Reading: Trade Agreements

Arch over a highway that reads, "Shanghai Free Trade Zone."

So far you have seen how international organizations such as the WTO, IMF, and World Bank support global trade, but this is only part of the story. Where global trade really gets a boost is from trade agreements (also called trade blocs). This where the term “global economic integration” gets its legs— from the process of modifying barriers among and between nations to create a more fully integrated global economy. Trade agreements vary in the amount of free trade they allow among members and with nonmembers; each has a unique level of economic integration. We will look at four: regional trade agreement (RTA) (also called a “free trade area”), customs unions, common markets, and economic unions.

Regional trade agreements are reciprocal trade agreements between two or more partners (nations). Almost all countries are part of at least one RTA. Under an RTA, countries “huddle together,” forming an international community that facilitates the movement of goods and services between them. For example, the North American Free Trade Agreement (NAFTA) enacted between Canada, the U.S., and Mexico facilitates trade among these countries through tariff reductions and elimination. The Association of Southeast Asian Nations (ASEAN), shown below, provides for the free exchange of trade, service, labor, and capital across ten independent member nations to provide a balance of power to China and Japan. The Central American Free Trade Agreement (CAFTA) (Costa Rica, Dominican Republic, Guatemala, Honduras, Nicaragua, and El Salvador) eliminated tariffs on more than 80 percent of U.S. exports and opened U.S. trade restrictions for Central American sugar, textiles, and apparel imports, thereby reducing costs on these products for American consumers[1].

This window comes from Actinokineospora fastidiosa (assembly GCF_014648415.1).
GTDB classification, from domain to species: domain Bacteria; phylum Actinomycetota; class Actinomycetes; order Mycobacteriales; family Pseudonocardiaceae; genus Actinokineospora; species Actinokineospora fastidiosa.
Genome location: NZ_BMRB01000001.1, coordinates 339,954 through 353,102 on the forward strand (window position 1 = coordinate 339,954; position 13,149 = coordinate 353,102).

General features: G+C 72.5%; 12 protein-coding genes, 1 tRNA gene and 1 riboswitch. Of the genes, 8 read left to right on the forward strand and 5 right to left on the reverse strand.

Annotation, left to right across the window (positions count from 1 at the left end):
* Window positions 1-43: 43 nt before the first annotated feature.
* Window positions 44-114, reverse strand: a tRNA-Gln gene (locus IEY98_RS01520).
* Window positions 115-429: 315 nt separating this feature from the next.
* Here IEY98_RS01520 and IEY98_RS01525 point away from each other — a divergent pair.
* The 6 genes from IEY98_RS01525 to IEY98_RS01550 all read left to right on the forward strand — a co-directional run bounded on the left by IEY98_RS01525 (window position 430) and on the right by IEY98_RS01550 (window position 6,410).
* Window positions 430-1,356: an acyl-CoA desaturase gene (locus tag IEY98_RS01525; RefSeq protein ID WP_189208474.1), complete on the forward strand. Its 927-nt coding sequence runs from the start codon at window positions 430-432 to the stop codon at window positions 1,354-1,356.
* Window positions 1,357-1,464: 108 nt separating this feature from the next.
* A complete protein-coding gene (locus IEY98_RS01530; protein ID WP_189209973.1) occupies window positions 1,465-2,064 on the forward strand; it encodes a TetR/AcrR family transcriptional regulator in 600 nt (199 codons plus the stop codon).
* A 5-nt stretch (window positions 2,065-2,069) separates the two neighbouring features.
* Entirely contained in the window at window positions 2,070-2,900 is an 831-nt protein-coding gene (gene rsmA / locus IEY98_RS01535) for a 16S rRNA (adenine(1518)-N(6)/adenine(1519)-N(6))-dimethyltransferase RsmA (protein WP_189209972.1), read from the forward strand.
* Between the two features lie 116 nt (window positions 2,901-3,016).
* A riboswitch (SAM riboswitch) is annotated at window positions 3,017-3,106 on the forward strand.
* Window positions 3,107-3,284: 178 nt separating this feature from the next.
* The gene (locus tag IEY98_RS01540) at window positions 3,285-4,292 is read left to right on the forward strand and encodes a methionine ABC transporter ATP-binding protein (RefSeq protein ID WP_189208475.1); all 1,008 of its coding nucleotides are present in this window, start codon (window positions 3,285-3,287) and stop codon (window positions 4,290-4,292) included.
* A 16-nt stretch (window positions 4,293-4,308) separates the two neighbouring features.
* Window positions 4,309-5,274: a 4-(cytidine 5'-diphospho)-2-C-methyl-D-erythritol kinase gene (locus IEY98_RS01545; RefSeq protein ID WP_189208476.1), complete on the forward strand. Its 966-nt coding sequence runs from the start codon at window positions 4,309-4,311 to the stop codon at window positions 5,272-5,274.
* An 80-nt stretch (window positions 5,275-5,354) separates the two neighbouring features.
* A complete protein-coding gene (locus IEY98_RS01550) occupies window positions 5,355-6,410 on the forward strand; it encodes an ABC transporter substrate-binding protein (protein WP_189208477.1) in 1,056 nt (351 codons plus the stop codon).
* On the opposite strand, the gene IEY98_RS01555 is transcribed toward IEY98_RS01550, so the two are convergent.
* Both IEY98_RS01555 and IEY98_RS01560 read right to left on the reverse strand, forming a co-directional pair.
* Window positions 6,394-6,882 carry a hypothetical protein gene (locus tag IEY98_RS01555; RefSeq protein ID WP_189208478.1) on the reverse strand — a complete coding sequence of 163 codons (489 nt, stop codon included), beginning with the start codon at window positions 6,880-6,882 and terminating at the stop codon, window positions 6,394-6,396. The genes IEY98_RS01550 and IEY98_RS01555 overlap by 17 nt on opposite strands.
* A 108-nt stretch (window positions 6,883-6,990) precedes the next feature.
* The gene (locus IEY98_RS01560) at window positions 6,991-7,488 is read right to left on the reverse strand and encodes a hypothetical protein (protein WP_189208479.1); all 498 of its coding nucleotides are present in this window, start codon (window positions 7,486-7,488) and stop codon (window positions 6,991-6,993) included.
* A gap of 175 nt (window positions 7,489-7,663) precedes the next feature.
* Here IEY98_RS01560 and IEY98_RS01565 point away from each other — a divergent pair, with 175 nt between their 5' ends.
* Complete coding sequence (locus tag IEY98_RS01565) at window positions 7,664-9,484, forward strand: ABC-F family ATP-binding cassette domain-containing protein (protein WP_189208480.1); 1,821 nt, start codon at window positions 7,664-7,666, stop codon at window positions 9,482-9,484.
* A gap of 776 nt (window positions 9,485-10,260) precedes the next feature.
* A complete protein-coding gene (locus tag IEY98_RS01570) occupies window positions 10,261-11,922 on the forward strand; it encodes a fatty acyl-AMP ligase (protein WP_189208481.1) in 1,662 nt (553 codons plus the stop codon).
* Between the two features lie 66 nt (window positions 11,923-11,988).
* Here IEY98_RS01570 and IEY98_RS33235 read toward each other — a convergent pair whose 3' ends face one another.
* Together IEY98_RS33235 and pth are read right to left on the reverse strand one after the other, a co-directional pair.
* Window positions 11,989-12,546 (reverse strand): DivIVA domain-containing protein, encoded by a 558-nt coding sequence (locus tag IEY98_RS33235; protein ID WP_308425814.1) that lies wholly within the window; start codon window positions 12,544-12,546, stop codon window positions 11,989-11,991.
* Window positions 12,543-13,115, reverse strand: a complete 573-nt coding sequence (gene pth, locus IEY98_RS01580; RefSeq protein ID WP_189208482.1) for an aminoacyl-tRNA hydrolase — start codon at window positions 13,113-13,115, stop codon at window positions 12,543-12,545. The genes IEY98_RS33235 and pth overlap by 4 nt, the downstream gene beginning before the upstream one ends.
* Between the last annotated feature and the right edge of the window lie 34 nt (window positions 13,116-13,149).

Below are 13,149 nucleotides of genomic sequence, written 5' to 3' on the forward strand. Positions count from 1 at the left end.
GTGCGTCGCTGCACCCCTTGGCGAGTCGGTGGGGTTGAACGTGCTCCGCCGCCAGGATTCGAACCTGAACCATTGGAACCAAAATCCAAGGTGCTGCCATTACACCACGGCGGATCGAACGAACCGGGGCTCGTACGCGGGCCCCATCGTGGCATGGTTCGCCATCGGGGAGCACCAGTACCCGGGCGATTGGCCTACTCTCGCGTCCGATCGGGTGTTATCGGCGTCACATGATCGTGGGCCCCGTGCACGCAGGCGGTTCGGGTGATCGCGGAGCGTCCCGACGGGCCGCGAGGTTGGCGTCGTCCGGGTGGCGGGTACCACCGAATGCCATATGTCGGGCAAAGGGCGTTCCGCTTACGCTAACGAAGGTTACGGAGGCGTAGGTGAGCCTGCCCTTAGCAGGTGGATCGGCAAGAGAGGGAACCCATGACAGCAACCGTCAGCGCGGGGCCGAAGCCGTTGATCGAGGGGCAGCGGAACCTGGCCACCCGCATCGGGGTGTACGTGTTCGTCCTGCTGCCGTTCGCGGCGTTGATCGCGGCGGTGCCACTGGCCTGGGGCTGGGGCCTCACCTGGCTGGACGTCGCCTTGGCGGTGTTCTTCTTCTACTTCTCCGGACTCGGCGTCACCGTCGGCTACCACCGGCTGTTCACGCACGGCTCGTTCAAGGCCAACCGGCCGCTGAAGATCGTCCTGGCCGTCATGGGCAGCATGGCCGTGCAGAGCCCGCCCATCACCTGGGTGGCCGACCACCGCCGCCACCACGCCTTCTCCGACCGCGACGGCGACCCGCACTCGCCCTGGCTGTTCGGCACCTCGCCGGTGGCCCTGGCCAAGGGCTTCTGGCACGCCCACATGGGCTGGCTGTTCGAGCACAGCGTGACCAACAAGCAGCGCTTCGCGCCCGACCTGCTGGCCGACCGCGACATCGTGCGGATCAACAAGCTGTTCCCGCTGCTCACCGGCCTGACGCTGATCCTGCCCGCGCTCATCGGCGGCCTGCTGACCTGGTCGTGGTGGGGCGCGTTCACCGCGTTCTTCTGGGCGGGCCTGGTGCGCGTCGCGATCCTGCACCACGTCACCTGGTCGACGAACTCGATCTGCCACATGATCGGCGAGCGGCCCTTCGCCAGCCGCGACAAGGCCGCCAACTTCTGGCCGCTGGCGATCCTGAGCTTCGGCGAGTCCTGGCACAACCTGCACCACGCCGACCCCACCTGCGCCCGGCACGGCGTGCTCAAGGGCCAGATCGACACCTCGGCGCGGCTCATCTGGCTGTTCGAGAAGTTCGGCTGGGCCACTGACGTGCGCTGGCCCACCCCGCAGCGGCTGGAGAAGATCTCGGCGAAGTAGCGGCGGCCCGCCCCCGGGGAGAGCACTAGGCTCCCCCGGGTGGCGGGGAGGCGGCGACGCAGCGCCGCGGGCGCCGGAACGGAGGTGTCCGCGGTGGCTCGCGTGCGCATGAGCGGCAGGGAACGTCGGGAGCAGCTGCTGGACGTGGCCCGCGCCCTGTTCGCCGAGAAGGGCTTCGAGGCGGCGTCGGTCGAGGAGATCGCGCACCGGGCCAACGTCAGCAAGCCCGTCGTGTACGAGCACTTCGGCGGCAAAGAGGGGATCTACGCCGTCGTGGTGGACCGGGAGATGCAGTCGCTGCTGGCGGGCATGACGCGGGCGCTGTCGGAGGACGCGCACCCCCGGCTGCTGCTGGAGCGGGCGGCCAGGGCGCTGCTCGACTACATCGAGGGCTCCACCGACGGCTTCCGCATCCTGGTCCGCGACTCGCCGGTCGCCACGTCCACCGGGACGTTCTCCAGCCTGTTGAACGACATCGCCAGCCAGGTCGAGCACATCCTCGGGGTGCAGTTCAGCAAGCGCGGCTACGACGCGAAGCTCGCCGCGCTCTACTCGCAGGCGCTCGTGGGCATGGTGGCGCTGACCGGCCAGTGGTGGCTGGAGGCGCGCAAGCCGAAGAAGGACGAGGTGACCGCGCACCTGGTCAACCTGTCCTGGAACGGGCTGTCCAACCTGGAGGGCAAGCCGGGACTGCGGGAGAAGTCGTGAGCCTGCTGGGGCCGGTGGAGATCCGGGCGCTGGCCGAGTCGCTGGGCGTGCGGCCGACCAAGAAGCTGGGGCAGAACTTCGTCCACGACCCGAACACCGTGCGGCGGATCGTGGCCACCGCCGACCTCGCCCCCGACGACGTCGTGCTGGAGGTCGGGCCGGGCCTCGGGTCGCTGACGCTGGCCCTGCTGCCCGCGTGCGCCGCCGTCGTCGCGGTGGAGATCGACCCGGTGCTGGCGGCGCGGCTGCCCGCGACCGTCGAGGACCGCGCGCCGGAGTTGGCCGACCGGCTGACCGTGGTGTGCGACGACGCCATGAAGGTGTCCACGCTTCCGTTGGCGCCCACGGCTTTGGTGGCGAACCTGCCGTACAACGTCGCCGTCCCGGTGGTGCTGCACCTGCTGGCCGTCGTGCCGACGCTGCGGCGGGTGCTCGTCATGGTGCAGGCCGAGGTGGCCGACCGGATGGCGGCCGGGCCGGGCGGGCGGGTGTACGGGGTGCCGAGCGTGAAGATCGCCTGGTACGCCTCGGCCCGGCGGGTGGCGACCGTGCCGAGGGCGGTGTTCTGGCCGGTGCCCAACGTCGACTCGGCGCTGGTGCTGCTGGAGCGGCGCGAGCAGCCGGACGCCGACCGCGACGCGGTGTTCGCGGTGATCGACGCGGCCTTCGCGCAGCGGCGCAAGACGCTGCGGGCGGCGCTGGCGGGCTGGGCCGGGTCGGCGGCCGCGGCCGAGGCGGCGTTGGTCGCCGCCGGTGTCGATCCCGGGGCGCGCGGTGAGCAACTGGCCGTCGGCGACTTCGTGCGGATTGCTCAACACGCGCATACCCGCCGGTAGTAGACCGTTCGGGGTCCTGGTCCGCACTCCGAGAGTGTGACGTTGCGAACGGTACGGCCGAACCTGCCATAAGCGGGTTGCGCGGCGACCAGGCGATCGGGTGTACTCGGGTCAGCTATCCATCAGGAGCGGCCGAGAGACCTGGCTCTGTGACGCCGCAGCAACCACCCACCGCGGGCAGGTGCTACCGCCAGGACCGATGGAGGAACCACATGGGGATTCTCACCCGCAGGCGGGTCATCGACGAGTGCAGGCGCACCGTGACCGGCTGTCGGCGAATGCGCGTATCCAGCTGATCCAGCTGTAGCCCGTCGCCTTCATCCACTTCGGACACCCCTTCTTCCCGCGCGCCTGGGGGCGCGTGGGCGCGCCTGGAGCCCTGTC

Map of ASEAN Countries. Countries include Lao PDR, Thailand, Myanmar, Vietnam, Cambodia, Philippines, Brunei Darussalam, Malaysia, Singapore, and Indonesia.

The Association of Southeast Asian Nations (ASEAN) as of 2015.

Customs unions are arrangements among countries whereby the parties agree to allow free trade on products within the customs union, and they agree to a common external tariff (CET) on imports from the rest of the world. It is this CET that distinguishes a customs union from a regional trade agreement. It is important to note that although trade is unrestricted within the union, customs unions do not allow free movement of capital and labor among member countries. An example is the customs union of Russia, Belarus, and Kazakhstan, which was formed in 2010. These countries eliminated trade barriers among themselves but have also agreed to some common policies for dealing with nonmember countries.

Common markets are similar to customs unions in that they eliminate internal barriers between members and adopt common external barriers against nonmembers. This difference is that common markets also allow free movement of resources (e.g., labor) among member countries. An example of a common market is the Economic Community of West African States (ECOWAS), comprised of Benin, Burkina Faso, Cape Verde, Gambia, Ghana, Guinea, guinea-Bissau, Ivory Coast, Liberia, Mali, Niger, Nigeria, Senegal, Sierra Leone, and Togo.

An even more economically integrated arrangement is the economic union. Economic unions eliminate internal barriers, adopt common external barriers, permit free movement of resources (e.g., labor), AND adopt a common set of economic policies. The best-known example of an economic union is the European Union (EU). EU members all use the same currency, follow one monetary policy, and trade with one another without paying tariffs.

The following video further explains and compares the different types of trade agreements:


  1. USTR, CAFTA-DR Dominican Republic-Central America FTA